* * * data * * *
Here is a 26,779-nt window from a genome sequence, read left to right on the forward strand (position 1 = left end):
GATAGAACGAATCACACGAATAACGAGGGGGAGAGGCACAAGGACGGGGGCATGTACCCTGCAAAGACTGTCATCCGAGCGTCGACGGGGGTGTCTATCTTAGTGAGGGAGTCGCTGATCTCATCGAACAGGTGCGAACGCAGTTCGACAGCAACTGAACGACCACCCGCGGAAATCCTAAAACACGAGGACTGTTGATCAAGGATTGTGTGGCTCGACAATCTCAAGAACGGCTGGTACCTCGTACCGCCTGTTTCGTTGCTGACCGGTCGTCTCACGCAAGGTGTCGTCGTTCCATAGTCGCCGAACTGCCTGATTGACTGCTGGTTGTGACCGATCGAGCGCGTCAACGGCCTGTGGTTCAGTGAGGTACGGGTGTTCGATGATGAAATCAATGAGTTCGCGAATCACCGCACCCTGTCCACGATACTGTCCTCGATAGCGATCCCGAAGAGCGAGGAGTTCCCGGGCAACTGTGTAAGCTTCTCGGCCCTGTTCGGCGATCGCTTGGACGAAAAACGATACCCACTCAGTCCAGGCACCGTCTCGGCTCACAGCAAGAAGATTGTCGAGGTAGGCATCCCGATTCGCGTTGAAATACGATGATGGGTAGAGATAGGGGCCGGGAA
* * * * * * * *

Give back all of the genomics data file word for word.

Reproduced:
Here is a 26,779-nt window from a genome sequence, read left to right on the forward strand (position 1 = left end):
GATAGAACGAATCACACGAATAACGAGGGGGAGAGGCACAAGGACGGGGGCATGTACCCTGCAAAGACTGTCATCCGAGCGTCGACGGGGGTGTCTATCTTAGTGAGGGAGTCGCTGATCTCATCGAACAGGTGCGAACGCAGTTCGACAGCAACTGAACGACCACCCGCGGAAATCCTAAAACACGAGGACTGTTGATCAAGGATTGTGTGGCTCGACAATCTCAAGAACGGCTGGTACCTCGTACCGCCTGTTTCGTTGCTGACCGGTCGTCTCACGCAAGGTGTCGTCGTTCCATAGTCGCCGAACTGCCTGATTGACTGCTGGTTGTGACCGATCGAGCGCGTCAACGGCCTGTGGTTCAGTGAGGTACGGGTGTTCGATGATGAAATCAATGAGTTCGCGAATCACCGCACCCTGTCCACGATACTGTCCTCGATAGCGATCCCGAAGAGCGAGGAGTTCCCGGGCAACTGTGTAAGCTTCTCGGCCCTGTTCGGCGATCGCTTGGACGAAAAACGATACCCACTCAGTCCAGGCACCGTCTCGGCTCACAGCAAGAAGATTGTCGAGGTAGGCATCCCGATTCGCGTTGAAATACGATGATGGGTAGAGATAGGGGCCGGGAA